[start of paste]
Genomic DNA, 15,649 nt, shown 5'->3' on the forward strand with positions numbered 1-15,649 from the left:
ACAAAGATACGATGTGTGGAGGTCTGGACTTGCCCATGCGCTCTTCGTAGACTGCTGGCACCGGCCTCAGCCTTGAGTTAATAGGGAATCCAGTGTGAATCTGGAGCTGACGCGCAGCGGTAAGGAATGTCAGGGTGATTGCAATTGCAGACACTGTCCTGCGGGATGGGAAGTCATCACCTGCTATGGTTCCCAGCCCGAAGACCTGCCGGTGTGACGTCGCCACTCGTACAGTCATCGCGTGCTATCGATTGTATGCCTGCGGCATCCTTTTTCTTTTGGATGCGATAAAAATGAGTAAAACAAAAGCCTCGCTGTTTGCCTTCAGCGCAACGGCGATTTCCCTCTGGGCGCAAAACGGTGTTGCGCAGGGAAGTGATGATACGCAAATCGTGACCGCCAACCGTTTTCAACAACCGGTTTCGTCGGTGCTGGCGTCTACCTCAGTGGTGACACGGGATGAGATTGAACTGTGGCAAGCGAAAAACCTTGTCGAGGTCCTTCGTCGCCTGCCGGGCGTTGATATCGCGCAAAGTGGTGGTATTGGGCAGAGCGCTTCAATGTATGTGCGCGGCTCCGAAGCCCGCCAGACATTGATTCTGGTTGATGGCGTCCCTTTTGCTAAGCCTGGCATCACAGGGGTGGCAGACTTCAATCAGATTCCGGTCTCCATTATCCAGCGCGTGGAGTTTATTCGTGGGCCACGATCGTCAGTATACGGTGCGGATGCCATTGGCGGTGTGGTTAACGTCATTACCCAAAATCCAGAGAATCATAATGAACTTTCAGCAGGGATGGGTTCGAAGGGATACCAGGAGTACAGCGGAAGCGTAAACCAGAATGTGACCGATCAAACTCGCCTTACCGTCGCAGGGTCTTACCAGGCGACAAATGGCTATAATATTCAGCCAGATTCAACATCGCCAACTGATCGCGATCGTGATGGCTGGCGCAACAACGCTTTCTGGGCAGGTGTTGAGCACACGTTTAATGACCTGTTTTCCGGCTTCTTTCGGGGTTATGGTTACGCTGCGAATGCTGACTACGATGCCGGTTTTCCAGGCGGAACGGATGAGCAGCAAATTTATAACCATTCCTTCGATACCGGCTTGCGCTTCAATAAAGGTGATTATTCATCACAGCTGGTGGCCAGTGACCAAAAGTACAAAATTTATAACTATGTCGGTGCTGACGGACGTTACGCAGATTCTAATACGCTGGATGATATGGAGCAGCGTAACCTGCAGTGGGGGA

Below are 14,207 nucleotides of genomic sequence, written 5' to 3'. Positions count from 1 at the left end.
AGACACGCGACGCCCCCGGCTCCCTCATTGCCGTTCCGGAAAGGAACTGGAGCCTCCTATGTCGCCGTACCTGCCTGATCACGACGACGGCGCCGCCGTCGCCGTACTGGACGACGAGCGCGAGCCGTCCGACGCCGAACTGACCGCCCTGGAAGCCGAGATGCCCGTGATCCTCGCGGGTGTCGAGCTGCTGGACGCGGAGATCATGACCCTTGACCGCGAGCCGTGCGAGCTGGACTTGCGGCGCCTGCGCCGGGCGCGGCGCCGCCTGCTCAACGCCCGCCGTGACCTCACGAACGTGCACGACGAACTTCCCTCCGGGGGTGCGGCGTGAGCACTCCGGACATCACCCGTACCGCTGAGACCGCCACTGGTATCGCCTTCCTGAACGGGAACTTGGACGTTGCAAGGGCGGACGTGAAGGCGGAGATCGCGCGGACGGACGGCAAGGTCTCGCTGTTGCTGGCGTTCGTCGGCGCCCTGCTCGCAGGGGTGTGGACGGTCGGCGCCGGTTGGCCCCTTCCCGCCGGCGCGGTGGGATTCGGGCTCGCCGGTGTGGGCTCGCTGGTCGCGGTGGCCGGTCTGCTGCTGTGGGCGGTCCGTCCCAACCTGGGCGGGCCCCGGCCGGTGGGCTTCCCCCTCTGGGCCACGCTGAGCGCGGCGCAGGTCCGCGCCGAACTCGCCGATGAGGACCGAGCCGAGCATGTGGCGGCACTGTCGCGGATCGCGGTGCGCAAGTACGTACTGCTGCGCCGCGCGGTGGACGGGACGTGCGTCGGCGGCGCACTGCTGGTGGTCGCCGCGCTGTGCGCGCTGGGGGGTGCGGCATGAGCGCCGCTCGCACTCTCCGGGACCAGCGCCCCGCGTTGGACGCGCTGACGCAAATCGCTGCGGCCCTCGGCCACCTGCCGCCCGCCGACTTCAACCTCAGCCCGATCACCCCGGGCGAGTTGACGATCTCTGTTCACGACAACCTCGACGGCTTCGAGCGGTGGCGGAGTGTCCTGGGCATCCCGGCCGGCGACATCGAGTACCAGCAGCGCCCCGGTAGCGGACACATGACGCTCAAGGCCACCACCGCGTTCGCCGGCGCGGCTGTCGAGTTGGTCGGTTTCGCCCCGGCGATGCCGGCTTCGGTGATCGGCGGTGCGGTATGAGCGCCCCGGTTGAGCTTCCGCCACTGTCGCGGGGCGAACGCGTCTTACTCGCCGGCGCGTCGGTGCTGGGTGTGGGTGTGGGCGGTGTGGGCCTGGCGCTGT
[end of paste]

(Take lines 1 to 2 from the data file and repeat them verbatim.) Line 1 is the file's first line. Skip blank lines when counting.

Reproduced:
Genomic DNA, 15,649 nt, shown 5'->3' on the forward strand with positions numbered 1-15,649 from the left:
ACAAAGATACGATGTGTGGAGGTCTGGACTTGCCCATGCGCTCTTCGTAGACTGCTGGCACCGGCCTCAGCCTTGAGTTAATAGGGAATCCAGTGTGAATCTGGAGCTGACGCGCAGCGGTAAGGAATGTCAGGGTGATTGCAATTGCAGACACTGTCCTGCGGGATGGGAAGTCATCACCTGCTATGGTTCCCAGCCCGAAGACCTGCCGGTGTGACGTCGCCACTCGTACAGTCATCGCGTGCTATCGATTGTATGCCTGCGGCATCCTTTTTCTTTTGGATGCGATAAAAATGAGTAAAACAAAAGCCTCGCTGTTTGCCTTCAGCGCAACGGCGATTTCCCTCTGGGCGCAAAACGGTGTTGCGCAGGGAAGTGATGATACGCAAATCGTGACCGCCAACCGTTTTCAACAACCGGTTTCGTCGGTGCTGGCGTCTACCTCAGTGGTGACACGGGATGAGATTGAACTGTGGCAAGCGAAAAACCTTGTCGAGGTCCTTCGTCGCCTGCCGGGCGTTGATATCGCGCAAAGTGGTGGTATTGGGCAGAGCGCTTCAATGTATGTGCGCGGCTCCGAAGCCCGCCAGACATTGATTCTGGTTGATGGCGTCCCTTTTGCTAAGCCTGGCATCACAGGGGTGGCAGACTTCAATCAGATTCCGGTCTCCATTATCCAGCGCGTGGAGTTTATTCGTGGGCCACGATCGTCAGTATACGGTGCGGATGCCATTGGCGGTGTGGTTAACGTCATTACCCAAAATCCAGAGAATCATAATGAACTTTCAGCAGGGATGGGTTCGAAGGGATACCAGGAGTACAGCGGAAGCGTAAACCAGAATGTGACCGATCAAACTCGCCTTACCGTCGCAGGGTCTTACCAGGCGACAAATGGCTATAATATTCAGCCAGATTCAACATCGCCAACTGATCGCGATCGTGATGGCTGGCGCAACAACGCTTTCTGGGCAGGTGTTGAGCACACGTTTAATGACCTGTTTTCCGGCTTCTTTCGGGGTTATGGTTACGCTGCGAATGCTGACTACGATGCCGGTTTTCCAGGCGGAACGGATGAGCAGCAAATTTATAACCATTCCTTCGATACCGGCTTGCGCTTCAATAAAGGTGATTATTCATCACAGCTGGTGGCCAGTGACCAAAAGTACAAAATTTATAACTATGTCGGTGCTGACGGACGTTACGCAGATTCTAATACGCTGGATGATATGGAGCAGCGTAACCTGCAGTGGGGGA